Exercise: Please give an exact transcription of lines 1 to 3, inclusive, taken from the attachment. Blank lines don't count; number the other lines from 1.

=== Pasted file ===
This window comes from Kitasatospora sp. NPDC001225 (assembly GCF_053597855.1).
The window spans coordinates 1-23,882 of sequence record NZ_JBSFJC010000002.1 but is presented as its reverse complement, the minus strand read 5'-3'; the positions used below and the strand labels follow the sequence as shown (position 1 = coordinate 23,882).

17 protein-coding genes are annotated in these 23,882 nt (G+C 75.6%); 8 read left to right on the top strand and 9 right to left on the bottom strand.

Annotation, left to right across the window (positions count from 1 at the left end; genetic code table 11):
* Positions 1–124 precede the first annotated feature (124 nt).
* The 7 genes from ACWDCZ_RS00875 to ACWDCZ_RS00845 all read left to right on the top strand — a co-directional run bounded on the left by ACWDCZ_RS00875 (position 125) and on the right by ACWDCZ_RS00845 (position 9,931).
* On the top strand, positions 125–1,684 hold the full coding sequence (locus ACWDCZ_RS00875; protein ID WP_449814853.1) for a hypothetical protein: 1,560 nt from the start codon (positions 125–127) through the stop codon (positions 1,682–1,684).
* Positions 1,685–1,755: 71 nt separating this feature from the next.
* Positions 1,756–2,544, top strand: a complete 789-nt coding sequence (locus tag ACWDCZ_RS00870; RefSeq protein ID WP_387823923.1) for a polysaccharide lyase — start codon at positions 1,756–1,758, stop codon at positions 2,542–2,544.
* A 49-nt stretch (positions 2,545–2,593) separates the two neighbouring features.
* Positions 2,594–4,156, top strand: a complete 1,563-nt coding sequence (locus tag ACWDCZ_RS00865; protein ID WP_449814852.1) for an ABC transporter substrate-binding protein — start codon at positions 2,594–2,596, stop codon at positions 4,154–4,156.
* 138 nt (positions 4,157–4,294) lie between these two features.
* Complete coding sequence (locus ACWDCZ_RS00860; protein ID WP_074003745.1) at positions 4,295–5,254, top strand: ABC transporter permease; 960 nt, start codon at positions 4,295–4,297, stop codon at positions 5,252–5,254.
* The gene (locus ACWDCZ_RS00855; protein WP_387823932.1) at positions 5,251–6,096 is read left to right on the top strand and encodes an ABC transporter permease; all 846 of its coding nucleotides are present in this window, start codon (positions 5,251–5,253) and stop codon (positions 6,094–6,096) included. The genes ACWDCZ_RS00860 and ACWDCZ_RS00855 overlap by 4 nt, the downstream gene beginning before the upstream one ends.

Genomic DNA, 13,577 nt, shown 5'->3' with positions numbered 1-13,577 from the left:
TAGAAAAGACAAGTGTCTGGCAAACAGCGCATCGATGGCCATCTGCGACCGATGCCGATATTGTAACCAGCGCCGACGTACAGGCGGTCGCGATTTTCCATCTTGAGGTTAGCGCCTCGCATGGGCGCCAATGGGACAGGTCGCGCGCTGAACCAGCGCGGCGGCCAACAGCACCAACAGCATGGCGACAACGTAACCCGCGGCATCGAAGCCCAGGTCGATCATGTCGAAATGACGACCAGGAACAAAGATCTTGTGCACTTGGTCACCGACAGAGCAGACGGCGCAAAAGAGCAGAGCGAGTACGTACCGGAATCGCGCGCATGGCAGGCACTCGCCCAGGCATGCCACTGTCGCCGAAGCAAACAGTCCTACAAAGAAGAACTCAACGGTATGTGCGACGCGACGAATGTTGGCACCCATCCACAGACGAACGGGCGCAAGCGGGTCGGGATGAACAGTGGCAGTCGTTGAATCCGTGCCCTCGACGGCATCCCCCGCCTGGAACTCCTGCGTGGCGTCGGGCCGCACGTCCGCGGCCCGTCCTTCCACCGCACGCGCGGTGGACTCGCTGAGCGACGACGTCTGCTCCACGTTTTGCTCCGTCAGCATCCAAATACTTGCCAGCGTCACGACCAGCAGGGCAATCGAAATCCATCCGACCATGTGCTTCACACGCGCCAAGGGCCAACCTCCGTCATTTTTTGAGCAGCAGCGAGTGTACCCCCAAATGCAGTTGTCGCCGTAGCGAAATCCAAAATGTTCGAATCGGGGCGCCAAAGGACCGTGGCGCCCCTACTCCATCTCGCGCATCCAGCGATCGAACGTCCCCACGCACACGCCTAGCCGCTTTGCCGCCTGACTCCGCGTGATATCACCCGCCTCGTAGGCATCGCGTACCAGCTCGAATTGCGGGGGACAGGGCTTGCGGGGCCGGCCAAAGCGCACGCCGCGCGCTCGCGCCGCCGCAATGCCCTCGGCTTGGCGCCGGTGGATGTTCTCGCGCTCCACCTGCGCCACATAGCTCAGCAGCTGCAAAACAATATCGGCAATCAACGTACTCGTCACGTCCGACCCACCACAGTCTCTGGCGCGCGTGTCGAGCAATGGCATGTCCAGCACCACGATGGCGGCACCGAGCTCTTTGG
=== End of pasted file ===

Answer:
This window comes from Kitasatospora sp. NPDC001225 (assembly GCF_053597855.1).
The window spans coordinates 1-23,882 of sequence record NZ_JBSFJC010000002.1 but is presented as its reverse complement, the minus strand read 5'-3'; the positions used below and the strand labels follow the sequence as shown (position 1 = coordinate 23,882).

17 protein-coding genes are annotated in these 23,882 nt (G+C 75.6%); 8 read left to right on the top strand and 9 right to left on the bottom strand.